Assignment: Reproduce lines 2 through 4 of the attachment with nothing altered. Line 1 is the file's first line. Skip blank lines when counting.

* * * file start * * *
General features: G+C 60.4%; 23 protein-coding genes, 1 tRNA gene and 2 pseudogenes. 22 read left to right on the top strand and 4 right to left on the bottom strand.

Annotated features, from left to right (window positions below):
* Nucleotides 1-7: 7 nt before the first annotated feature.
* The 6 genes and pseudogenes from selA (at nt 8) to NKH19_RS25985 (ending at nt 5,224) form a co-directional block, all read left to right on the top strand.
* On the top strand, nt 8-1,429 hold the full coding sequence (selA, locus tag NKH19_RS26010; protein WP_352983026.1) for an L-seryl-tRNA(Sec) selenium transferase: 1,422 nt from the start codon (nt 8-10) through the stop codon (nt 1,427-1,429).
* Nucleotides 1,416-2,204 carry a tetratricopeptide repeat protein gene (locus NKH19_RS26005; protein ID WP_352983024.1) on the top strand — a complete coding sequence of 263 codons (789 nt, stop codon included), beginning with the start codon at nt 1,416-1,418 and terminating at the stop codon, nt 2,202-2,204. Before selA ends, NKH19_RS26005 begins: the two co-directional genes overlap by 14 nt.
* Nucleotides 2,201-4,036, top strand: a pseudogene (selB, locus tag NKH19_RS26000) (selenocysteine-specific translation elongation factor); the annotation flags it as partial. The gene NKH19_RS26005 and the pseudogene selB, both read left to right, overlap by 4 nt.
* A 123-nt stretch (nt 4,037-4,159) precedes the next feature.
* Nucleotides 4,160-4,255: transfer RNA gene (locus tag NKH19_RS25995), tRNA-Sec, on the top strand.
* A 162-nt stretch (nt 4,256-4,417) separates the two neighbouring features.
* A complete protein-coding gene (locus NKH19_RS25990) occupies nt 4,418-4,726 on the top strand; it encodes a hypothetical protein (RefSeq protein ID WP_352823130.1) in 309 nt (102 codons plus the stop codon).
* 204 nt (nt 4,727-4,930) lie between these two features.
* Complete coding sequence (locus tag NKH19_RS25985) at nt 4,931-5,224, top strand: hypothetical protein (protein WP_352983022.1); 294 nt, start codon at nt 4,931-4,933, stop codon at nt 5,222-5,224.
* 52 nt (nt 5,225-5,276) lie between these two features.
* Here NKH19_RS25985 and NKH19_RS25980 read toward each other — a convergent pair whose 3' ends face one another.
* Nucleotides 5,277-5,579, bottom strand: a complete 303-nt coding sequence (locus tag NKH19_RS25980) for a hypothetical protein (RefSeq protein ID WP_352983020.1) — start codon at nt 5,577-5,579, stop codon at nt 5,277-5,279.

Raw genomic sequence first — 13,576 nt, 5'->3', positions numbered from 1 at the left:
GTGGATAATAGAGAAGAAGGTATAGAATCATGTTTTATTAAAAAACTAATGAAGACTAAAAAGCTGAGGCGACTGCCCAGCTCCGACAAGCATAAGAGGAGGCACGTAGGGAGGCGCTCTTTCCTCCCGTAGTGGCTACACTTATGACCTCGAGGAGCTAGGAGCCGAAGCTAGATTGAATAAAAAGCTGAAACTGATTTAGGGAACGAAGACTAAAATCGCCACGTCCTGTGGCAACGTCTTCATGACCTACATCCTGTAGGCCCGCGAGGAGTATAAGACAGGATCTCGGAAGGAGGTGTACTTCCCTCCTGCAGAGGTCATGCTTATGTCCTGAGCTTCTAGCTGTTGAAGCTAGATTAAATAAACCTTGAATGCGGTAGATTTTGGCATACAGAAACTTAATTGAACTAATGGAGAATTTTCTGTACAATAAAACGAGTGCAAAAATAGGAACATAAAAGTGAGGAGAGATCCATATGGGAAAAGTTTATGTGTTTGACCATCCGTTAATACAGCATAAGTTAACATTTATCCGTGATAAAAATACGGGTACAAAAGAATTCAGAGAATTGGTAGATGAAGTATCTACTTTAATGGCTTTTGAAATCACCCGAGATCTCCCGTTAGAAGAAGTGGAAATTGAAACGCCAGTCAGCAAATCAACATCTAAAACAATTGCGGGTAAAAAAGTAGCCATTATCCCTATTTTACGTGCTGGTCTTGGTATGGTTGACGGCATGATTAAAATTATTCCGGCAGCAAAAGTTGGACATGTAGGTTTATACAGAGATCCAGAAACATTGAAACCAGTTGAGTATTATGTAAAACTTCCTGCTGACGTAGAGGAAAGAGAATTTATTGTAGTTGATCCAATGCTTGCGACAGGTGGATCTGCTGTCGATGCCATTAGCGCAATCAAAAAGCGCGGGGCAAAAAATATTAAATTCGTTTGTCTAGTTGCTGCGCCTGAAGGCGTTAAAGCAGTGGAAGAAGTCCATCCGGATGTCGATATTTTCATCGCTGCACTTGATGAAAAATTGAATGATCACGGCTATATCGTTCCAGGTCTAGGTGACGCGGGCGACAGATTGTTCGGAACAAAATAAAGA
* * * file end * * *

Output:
Annotated features, from left to right (window positions below):
* Nucleotides 1-7: 7 nt before the first annotated feature.
* The 6 genes and pseudogenes from selA (at nt 8) to NKH19_RS25985 (ending at nt 5,224) form a co-directional block, all read left to right on the top strand.